QUANTICO, Va. -- Rep. Scott Garrett enters the dark hallway with a Glock pistol loaded with "simunition" at his side, a flak jacket over his coveralls and a helmet and gas mask on his head. Two similarly equipped aides follow close behind.
They turn into the first room off the hallway, and a loud bang rings out. Then another.
Garrett's press secretary has "shot" a gun-wielding dummy hiding in the closet, and another dummy sitting on a couch holding a telephone.
That's one good shot, but also a bad one, potentially killing someone whose only crime was being in the house where methamphetamine was being "cooked."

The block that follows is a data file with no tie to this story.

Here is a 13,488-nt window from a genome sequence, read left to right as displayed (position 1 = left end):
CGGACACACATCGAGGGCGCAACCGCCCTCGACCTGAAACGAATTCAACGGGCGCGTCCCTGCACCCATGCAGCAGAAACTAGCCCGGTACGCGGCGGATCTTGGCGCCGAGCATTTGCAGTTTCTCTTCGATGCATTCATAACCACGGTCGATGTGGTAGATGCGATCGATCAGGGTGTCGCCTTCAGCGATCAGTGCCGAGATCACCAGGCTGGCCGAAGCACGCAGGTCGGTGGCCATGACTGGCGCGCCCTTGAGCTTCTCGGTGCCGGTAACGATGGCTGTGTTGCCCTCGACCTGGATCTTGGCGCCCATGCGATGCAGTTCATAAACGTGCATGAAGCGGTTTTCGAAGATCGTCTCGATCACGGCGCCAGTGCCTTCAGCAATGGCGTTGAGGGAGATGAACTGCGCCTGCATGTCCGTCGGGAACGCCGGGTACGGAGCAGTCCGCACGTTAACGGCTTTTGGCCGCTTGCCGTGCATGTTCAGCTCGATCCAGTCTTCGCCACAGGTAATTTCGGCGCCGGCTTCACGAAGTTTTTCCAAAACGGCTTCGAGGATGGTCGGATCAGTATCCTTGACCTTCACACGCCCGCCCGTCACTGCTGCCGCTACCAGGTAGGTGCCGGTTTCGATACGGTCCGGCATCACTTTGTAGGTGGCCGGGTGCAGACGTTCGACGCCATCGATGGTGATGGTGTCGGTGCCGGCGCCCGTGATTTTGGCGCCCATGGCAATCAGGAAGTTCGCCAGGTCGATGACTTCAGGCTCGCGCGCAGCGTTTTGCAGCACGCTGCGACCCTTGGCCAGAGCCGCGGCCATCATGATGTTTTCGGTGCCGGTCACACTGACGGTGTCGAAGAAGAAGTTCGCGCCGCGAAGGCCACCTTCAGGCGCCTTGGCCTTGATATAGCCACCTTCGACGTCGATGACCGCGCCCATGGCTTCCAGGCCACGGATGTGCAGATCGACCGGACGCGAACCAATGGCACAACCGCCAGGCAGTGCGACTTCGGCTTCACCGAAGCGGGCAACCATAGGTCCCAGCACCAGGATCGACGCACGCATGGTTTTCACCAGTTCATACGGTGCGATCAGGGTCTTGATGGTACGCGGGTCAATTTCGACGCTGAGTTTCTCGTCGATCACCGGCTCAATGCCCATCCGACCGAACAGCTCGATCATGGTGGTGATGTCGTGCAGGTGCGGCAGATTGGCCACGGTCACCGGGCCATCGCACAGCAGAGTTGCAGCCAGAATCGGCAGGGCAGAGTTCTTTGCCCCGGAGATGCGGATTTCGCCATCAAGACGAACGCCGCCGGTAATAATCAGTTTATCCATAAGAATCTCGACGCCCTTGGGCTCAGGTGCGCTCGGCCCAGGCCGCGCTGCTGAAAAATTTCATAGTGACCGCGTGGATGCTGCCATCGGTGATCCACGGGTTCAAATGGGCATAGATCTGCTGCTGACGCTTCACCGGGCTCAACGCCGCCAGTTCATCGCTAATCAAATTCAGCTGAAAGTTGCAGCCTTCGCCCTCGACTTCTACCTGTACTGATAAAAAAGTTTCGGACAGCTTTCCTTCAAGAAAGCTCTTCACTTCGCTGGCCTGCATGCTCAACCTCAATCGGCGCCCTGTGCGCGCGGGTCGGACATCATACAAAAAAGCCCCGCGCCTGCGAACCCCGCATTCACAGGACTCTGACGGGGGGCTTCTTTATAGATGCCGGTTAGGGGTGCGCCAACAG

"We'd rather you make that kind of mistake here and be bothered by it for a while than have to deal with it in the real world," Drug Enforcement Administration Special Agent Mike Puralewski tells the press secretary, Audrey Jones, after the simulated raid ends. "You'd have a lot of paperwork to fill out now."
So there you have it, folks. Murdering innocent people in their own homes involves too much paperwork. We should lift these pesky paperwork requirements that inconvenience our hard-working DEA Agents.